Re: Trident TGUI9680 and general X woes - Xwindows

This is a discussion on Re: Trident TGUI9680 and general X woes - Xwindows ; "Charlie Gibbs" writes: [snip] > Wow. Nifty utilities. I'll do some more digging sometime. > >>X is very easy to configure after you understand /etc/X11/XF86Config-4 >>and modelines. Do some googling. >>man X >>man startx >>man XFree86 >>man XF86Config-4 [snip] man ...

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Thread: Re: Trident TGUI9680 and general X woes

  1. Re: Trident TGUI9680 and general X woes

    "Charlie Gibbs" writes:
    [snip]
    > Wow. Nifty utilities. I'll do some more digging sometime.
    >
    >>X is very easy to configure after you understand /etc/X11/XF86Config-4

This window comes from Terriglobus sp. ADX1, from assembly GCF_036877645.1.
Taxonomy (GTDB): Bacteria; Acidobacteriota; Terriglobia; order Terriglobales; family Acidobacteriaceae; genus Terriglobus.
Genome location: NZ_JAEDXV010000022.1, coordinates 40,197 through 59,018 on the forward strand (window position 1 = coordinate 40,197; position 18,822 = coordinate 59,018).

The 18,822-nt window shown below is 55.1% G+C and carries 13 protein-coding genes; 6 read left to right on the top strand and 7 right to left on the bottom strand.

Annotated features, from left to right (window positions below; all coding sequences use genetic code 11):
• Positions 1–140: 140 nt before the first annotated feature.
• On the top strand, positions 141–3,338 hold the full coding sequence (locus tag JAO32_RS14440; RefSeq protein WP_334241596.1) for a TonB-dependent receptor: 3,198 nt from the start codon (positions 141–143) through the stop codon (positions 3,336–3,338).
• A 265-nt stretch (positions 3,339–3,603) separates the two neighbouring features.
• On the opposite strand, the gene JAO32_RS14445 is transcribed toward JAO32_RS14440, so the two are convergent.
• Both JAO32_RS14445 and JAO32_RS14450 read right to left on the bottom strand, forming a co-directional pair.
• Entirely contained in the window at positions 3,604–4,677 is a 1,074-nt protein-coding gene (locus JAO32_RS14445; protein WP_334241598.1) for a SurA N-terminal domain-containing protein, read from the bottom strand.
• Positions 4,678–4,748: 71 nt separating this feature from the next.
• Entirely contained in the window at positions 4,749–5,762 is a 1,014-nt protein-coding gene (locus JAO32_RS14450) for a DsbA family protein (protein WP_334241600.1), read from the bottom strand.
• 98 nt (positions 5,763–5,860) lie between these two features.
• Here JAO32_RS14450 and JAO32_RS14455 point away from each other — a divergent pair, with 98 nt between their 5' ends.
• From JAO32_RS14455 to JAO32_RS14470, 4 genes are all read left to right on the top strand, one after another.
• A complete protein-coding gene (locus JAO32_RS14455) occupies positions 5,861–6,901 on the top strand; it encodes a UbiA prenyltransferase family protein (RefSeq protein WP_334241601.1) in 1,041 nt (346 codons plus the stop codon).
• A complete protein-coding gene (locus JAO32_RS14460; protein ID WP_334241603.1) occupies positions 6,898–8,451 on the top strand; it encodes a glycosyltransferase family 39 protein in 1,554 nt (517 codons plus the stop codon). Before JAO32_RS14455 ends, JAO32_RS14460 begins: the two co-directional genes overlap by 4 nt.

>>and modelines. Do some googling.
    >>man X
    >>man startx
    >>man XFree86
    >>man XF86Config-4

    [snip]

    man XF86Config

    There's no man page for XF86Config-4 ; that's just one of the names
    checked for your XF86Config.

  2. Re: Trident TGUI9680 and general X woes

    llewelly wrote:
    > "Charlie Gibbs" writes:
    > [snip]
    >
    >>Wow. Nifty utilities. I'll do some more digging sometime.
    >>
    >>
    >>>X is very easy to configure after you understand /etc/X11/XF86Config-4
    >>>and modelines. Do some googling.
    >>>man X
    >>>man startx
    >>>man XFree86
    >>>man XF86Config-4

    >
    > [snip]
    >
    > man XF86Config
    >
    > There's no man page for XF86Config-4 ; that's just one of the names
    > checked for your XF86Config.


    It exists in Debian systems: